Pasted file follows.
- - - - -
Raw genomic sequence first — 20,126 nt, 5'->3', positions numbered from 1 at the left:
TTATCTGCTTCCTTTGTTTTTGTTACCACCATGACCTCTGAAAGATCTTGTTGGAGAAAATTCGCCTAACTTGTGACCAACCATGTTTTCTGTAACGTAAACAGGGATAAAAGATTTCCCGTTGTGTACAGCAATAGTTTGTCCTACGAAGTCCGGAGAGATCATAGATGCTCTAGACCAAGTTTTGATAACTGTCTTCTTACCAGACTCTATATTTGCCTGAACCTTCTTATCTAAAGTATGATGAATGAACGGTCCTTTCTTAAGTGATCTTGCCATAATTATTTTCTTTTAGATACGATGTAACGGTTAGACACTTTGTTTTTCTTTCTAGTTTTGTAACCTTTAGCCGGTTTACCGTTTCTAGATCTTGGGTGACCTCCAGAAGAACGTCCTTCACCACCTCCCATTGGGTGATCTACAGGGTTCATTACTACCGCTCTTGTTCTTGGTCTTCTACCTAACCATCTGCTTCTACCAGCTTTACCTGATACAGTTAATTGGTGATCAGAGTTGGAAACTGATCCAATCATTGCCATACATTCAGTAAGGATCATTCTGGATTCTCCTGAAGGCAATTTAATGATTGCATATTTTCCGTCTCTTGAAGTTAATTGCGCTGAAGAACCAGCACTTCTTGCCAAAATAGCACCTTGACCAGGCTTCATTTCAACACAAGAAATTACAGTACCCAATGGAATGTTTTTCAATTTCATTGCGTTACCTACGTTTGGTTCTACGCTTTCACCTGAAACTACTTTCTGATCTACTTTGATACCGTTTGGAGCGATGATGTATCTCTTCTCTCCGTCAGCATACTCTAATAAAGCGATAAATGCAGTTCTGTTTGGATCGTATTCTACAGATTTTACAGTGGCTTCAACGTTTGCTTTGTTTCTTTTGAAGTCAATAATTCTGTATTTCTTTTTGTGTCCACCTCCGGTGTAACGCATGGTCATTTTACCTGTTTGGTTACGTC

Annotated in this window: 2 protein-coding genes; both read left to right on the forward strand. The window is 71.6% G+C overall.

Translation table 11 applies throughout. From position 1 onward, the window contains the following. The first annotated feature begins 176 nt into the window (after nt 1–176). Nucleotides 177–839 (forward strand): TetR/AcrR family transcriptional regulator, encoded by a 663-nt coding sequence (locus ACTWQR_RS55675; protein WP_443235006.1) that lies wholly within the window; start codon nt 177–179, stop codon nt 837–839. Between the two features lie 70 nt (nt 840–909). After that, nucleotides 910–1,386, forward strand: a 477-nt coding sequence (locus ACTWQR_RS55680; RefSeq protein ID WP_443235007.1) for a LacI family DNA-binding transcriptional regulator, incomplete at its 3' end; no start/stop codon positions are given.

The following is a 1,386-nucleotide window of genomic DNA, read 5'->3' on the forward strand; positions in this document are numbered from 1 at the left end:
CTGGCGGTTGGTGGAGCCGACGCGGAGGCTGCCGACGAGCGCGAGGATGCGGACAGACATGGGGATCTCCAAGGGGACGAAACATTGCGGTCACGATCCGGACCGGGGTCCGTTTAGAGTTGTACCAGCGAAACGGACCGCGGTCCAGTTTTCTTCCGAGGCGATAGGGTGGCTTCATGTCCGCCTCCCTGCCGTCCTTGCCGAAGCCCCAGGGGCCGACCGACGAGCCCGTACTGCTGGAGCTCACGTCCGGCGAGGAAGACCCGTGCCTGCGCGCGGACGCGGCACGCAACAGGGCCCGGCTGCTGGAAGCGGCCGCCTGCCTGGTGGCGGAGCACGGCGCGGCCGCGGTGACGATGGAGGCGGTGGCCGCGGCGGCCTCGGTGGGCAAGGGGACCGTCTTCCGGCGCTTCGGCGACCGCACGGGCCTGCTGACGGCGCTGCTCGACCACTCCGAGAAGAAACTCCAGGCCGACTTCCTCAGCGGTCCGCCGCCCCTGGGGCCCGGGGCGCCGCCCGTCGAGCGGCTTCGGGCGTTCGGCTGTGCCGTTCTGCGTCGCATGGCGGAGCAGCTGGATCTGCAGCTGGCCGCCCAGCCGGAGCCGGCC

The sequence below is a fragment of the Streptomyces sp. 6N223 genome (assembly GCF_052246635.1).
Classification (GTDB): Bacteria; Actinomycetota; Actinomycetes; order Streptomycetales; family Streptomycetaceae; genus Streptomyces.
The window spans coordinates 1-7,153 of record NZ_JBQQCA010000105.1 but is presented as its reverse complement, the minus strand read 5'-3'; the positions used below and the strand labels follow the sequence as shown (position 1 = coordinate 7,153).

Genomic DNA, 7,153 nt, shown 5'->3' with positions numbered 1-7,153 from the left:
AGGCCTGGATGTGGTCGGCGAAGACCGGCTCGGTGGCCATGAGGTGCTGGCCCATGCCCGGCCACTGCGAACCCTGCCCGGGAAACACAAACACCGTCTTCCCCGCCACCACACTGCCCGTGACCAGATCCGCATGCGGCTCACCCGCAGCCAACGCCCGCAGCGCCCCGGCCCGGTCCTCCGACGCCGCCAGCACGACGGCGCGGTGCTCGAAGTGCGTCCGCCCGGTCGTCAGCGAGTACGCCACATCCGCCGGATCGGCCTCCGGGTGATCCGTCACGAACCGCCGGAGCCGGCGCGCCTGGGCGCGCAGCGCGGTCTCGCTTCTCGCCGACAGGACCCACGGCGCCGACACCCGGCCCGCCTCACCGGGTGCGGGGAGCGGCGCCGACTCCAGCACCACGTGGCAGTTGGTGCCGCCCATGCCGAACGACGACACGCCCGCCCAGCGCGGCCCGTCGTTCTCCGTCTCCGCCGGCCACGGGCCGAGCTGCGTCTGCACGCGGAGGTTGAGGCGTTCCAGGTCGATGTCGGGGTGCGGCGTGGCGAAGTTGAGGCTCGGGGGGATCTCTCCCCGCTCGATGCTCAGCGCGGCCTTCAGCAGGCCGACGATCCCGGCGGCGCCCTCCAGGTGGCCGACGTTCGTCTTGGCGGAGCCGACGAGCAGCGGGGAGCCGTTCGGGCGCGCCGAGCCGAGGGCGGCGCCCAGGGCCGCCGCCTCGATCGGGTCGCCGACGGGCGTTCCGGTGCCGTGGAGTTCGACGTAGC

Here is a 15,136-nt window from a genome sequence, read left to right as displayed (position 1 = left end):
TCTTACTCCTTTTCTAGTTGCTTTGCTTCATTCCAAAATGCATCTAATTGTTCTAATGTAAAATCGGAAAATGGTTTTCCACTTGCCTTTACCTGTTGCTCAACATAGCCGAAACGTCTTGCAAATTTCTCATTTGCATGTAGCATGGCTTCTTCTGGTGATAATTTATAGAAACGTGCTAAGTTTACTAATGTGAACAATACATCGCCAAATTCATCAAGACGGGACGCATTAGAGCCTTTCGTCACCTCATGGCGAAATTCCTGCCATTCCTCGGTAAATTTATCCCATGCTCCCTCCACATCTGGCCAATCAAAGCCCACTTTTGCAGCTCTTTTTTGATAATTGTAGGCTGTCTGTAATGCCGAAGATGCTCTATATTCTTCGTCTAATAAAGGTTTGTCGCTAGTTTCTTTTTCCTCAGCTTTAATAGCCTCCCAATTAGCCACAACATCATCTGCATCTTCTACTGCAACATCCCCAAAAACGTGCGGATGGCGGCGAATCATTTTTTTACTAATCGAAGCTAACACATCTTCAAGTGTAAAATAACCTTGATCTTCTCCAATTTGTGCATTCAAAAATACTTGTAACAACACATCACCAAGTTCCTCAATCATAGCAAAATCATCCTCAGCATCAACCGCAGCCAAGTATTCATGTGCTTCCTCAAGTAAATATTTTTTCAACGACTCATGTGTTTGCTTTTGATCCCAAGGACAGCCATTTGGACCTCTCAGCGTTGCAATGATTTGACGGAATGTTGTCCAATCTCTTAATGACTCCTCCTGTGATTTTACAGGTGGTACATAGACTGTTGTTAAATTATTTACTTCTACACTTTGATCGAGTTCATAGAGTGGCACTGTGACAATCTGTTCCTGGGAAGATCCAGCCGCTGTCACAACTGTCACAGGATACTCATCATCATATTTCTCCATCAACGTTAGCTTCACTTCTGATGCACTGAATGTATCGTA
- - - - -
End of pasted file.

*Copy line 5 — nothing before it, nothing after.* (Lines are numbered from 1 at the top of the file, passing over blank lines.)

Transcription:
The following is a 1,386-nucleotide window of genomic DNA, read 5'->3' on the forward strand; positions in this document are numbered from 1 at the left end: